# Linear separability

I have an assignment in linear programming and this question was asked: given an input of two data sets $$P_1,P_2$$ containing points $$(x,y)$$, create a linear program that finds an equation of a line the separates between the two data sets.

Now I saw in Wikipedia the article about linear separability and I didn't understand what are the variables of $$w_1,w_2,\ldots,w_n$$ stand for, and why does their algorithm work. If anyone could clarify this for me it would be great.

The general equation of a line in the plane is $$ax + by = c.$$ (The equation $$y = ax + b$$ cannot handle vertical lines.) This line separates the plane into two parts: those satisfying $$ax+by > c$$, and those satisfying $$ax+by < c$$. Your two datasets are linearly separable if there exist $$a,b,c$$ such that all points in $$P_1$$ satisfy $$ax+by > c$$, and all points in $$P_2$$ satisfy $$ax+by < c$$. (If all points in $$P_1$$ satisfy $$ax+by and all points in $$P_2$$ satisfy $$ax+by>c$$, then we can negate $$a,b,c$$ to get to the situation above.)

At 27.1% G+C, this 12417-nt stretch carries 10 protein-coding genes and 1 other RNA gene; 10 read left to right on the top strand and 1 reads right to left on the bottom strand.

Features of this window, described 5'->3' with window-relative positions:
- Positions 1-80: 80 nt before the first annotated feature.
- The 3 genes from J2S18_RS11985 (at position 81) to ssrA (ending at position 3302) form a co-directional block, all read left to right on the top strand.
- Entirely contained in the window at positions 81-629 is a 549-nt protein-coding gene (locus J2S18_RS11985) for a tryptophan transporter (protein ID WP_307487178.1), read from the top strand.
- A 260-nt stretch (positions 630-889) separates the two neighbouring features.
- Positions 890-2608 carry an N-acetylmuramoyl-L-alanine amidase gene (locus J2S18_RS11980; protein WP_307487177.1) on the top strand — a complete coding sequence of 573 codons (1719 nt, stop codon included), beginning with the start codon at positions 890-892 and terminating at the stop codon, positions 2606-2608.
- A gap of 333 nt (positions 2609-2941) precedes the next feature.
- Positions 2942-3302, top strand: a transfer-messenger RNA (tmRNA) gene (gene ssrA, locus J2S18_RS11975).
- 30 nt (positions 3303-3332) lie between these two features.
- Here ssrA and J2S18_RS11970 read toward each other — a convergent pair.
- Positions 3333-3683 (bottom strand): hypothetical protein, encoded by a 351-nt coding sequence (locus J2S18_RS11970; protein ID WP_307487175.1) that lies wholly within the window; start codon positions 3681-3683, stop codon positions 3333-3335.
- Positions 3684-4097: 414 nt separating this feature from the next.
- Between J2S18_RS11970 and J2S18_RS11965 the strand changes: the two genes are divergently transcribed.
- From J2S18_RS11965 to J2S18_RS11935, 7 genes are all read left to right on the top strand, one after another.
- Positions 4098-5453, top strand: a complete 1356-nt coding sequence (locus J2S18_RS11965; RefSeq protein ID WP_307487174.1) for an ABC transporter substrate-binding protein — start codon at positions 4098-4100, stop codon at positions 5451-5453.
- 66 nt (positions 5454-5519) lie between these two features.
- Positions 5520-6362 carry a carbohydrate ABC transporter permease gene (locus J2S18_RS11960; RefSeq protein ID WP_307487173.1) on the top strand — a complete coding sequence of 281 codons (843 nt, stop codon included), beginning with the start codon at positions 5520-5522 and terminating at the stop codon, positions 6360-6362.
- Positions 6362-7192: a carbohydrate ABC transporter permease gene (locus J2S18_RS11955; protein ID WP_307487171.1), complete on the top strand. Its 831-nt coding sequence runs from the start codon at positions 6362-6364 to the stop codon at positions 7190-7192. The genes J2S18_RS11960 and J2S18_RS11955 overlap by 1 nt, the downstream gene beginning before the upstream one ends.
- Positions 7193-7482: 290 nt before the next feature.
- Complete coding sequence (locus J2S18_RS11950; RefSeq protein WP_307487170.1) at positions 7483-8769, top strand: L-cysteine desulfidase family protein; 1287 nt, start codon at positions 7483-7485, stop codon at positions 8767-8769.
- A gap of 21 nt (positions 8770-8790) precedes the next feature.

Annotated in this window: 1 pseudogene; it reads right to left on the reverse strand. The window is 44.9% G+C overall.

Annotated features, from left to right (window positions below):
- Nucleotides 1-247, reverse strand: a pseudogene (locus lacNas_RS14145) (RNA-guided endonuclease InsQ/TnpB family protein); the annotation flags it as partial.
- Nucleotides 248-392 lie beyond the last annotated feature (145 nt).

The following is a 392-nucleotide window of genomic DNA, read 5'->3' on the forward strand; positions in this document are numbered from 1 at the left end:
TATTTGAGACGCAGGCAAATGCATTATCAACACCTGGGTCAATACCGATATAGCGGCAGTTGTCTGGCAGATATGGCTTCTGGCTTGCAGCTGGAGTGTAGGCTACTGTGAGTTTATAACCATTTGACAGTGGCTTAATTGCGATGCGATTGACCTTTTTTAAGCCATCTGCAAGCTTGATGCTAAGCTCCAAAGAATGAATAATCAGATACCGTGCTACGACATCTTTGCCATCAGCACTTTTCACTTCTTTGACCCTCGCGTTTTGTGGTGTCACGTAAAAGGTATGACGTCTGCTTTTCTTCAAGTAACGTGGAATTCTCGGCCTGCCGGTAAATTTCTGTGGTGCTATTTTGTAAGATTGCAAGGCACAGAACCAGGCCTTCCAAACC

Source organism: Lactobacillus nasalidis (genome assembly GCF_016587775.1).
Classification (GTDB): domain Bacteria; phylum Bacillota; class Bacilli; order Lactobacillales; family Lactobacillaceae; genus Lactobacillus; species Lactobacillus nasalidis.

In order to find $$a,b,c$$ using linear programming, we need to replace the strict inequalities $$>,<$$ with non-strict inequalities $$\ge,\le$$. The idea is the for small enough $$\epsilon>0$$, the points in $$P_1$$ would actually satisfy $$ax+by \geq c+\epsilon$$, and the points in $$P_2$$ would satisfy $$ax+by \leq c-\epsilon$$. While we don't know $$\epsilon$$, if we multiply the two inequalities by $$1/\epsilon$$, we effectively make $$\epsilon$$ equal to $$1$$. Therefore we look for $$a,b,c$$ such that $$ax+by \geq c+1$$ for all points in $$P_1$$, and $$ax+by \leq c-1$$ for all points in $$P_2$$. This is a linear program, which can be solved using standard algorithms.